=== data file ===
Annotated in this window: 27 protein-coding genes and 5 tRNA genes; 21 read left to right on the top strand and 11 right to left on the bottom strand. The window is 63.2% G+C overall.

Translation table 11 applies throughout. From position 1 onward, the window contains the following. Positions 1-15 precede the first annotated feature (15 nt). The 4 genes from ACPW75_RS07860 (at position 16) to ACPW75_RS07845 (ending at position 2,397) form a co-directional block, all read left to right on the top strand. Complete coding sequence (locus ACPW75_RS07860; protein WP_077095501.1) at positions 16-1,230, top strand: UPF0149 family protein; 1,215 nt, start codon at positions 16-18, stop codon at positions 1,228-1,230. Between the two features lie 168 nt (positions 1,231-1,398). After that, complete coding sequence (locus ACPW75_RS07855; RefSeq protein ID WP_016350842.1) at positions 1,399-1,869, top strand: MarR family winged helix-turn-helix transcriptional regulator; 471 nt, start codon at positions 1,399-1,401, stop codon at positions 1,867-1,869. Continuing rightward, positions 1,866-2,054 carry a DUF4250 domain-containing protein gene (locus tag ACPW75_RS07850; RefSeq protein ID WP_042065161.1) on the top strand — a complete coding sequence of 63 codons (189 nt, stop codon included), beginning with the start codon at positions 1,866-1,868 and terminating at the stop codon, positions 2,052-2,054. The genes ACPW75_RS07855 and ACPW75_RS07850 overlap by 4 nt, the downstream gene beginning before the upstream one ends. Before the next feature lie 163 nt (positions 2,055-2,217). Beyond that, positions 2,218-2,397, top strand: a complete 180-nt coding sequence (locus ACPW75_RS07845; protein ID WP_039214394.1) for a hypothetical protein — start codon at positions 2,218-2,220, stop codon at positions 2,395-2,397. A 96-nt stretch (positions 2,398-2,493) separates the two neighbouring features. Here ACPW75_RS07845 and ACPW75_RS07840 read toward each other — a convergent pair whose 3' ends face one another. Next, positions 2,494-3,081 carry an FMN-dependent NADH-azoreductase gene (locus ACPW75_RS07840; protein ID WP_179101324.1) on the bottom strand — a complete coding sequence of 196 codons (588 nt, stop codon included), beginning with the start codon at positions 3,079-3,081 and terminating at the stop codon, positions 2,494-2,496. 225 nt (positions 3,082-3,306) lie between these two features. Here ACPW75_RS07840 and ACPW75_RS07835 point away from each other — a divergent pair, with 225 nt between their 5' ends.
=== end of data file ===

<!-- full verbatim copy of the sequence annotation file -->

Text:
Annotated in this window: 27 protein-coding genes and 5 tRNA genes; 21 read left to right on the top strand and 11 right to left on the bottom strand. The window is 63.2% G+C overall.

Translation table 11 applies throughout. From position 1 onward, the window contains the following. Positions 1-15 precede the first annotated feature (15 nt). The 4 genes from ACPW75_RS07860 (at position 16) to ACPW75_RS07845 (ending at position 2,397) form a co-directional block, all read left to right on the top strand. Complete coding sequence (locus ACPW75_RS07860; protein WP_077095501.1) at positions 16-1,230, top strand: UPF0149 family protein; 1,215 nt, start codon at positions 16-18, stop codon at positions 1,228-1,230. Between the two features lie 168 nt (positions 1,231-1,398). After that, complete coding sequence (locus ACPW75_RS07855; RefSeq protein ID WP_016350842.1) at positions 1,399-1,869, top strand: MarR family winged helix-turn-helix transcriptional regulator; 471 nt, start codon at positions 1,399-1,401, stop codon at positions 1,867-1,869. Continuing rightward, positions 1,866-2,054 carry a DUF4250 domain-containing protein gene (locus tag ACPW75_RS07850; RefSeq protein ID WP_042065161.1) on the top strand — a complete coding sequence of 63 codons (189 nt, stop codon included), beginning with the start codon at positions 1,866-1,868 and terminating at the stop codon, positions 2,052-2,054. The genes ACPW75_RS07855 and ACPW75_RS07850 overlap by 4 nt, the downstream gene beginning before the upstream one ends. Before the next feature lie 163 nt (positions 2,055-2,217). Beyond that, positions 2,218-2,397, top strand: a complete 180-nt coding sequence (locus ACPW75_RS07845; protein ID WP_039214394.1) for a hypothetical protein — start codon at positions 2,218-2,220, stop codon at positions 2,395-2,397. A 96-nt stretch (positions 2,398-2,493) separates the two neighbouring features. Here ACPW75_RS07845 and ACPW75_RS07840 read toward each other — a convergent pair whose 3' ends face one another. Next, positions 2,494-3,081 carry an FMN-dependent NADH-azoreductase gene (locus ACPW75_RS07840; protein ID WP_179101324.1) on the bottom strand — a complete coding sequence of 196 codons (588 nt, stop codon included), beginning with the start codon at positions 3,079-3,081 and terminating at the stop codon, positions 2,494-2,496. 225 nt (positions 3,082-3,306) lie between these two features. Here ACPW75_RS07840 and ACPW75_RS07835 point away from each other — a divergent pair, with 225 nt between their 5' ends.